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Quiet. The Neighbors Can Hear You (Sound Control Thread)

Discussion in 'Indoor Growing' started by one2threeBUDS4, Oct 21, 2008.

  1.  
    Coloradoclear

    Coloradoclear Well-Known Member

    This would be a great thread for anyone to read "before" they spend their hard earned cash and end up disappointed! Lots of great information, Lord knows I have wasted a tons of money on fans and ducting.
     
    Javadog and Rrog like this.
  2.  
    TheHero

    TheHero Member

    Hi guys. Is there a nice recipe of materials to build room so it is quiet? Sandwiches like - wooden plates + rockwool + foam etc?
     
  3.  
    Rrog

    Rrog Well-Known Member

  4.  
    BigCityGrow

    BigCityGrow Member

    What's a double stud wall?
     
  5.  
    TheHero

    TheHero Member

    Is there a big difference in rockwool or fiberglass? Its messy to work with fiberglass..
    And could I replace drywall with osb wood sheets? Or drywall plays a good role here? Why would glue be used? Screw it all together, thats it..

    As I understand, different materials, different material densities are the key of succesfull sound absorption. So thats why gypsum, fiberglass or rockwool and wood is used, etc.
     
    Last edited: Oct 27, 2017
  6.  
    cannetix Inc

    cannetix Inc Well-Known Member

    Not sure if any of these have been posted yet but I have a few suggestions.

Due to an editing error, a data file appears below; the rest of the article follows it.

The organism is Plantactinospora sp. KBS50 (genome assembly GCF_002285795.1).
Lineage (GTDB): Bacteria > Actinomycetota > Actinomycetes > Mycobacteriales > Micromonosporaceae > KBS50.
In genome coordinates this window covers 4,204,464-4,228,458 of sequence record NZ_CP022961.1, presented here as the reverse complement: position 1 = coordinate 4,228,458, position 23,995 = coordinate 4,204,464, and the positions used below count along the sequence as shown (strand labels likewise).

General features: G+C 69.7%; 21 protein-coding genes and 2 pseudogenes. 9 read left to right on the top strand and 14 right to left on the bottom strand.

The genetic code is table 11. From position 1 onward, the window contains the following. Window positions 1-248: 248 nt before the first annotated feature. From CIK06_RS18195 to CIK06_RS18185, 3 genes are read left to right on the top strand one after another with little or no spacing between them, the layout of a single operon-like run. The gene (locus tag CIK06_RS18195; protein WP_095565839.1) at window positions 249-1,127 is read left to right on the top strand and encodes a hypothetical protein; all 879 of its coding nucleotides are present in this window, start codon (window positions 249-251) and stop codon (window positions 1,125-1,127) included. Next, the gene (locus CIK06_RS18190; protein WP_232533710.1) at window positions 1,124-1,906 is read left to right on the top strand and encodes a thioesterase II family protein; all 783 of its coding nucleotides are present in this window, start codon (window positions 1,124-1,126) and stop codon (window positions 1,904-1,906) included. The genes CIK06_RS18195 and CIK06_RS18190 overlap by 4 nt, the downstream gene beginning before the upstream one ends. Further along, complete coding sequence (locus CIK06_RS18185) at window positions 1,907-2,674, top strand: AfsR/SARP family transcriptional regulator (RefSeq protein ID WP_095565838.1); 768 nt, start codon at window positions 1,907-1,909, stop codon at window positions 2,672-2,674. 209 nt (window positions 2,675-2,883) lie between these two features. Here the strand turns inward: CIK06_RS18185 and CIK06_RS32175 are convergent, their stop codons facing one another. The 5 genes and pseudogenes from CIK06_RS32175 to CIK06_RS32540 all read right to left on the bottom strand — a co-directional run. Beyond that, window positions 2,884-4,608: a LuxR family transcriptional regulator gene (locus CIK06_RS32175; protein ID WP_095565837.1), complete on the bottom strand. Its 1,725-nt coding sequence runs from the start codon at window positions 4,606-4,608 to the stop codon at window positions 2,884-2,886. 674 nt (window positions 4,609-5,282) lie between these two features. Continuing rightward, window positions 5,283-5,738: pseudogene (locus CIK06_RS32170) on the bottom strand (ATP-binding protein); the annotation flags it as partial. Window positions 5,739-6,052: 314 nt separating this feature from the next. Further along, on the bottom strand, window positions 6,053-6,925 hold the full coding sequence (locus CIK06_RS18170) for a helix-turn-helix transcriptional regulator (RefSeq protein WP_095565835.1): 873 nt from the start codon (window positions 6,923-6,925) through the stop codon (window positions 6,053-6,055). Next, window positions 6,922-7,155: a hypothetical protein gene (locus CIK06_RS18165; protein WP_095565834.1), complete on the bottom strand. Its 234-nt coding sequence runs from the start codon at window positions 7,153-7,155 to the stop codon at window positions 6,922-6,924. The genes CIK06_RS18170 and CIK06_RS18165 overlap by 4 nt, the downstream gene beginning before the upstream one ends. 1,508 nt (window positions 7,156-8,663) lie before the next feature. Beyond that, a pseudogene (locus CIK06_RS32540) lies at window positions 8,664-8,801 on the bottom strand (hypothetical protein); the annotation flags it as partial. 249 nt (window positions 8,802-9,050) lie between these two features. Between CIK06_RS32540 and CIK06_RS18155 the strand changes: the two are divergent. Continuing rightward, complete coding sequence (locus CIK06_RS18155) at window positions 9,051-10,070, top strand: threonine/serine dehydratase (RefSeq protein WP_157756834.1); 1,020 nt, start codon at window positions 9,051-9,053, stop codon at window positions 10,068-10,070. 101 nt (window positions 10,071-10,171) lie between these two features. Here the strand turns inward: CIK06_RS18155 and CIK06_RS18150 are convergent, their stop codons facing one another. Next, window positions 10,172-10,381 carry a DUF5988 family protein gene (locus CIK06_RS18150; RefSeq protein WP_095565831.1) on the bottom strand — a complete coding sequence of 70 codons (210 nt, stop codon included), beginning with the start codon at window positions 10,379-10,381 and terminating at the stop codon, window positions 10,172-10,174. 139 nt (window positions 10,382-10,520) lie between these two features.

1. Anti-Vibration mats work great under any vibrating components or assemblies. In my experience, even if you don't hear it from your side, vibrations may be more audible on the opposing side of a structure.

    2. FURMAN makes excellent quality power conditioners. Surge protectors only filter out voltage spikes/drops above a certain threshold to protect electronics from damage. Powder conditioners "condition" the supplied electricity and reduce RFI/EMI. I have personally never used one with a Ballast or CO2 injection fuzzy logic controller, however, I do know that "noise" in terms of electronics is generally caused by non-linear loads and both ballasts and fuzzy logic controllers are non-linear loads. I used to have a Furman M-8X2 Merit Series and it worked wonders for reducing electronic noise from my PC and Studio monitors. Power conditioners definitely "work" under the right circumstances, so this might warrant some further research.

    3. While not a direct noise-reduction tip, download TrueRTA. This is a free software which will allow you to analyze the frequency of any given sound. This will help you pick out the most efficient materials for sound control. Different materials interact differently with different frequencies of sound. Very dense materials are great for reducing low-frequency sound & vibrations but will not be as effective against high-frequency electronic noise.

    4. A more intensive approach for larger scale setups may be active noise control. Using a similar software to the one above, the frequency is analyzed and an opposing frequency is generated with a pair of loudspeakers. This is the same way "noise canceling headphones" work. For large scale use (ie. an entire room) it's only really suitable for lower frequency noise that is repetitive and predictable, so depending on your sound source, it might be an option. It is commonly used in commercial airline cabins to reduce the "drone" of the turbine engines.
     
  7.  
    Rrog

    Rrog Well-Known Member

  8.  
    TheHero

    TheHero Member

    So, the trick is not to attach first layer to second? And to do so, second layer of wall needs to be attached to ceiling and ground?
     

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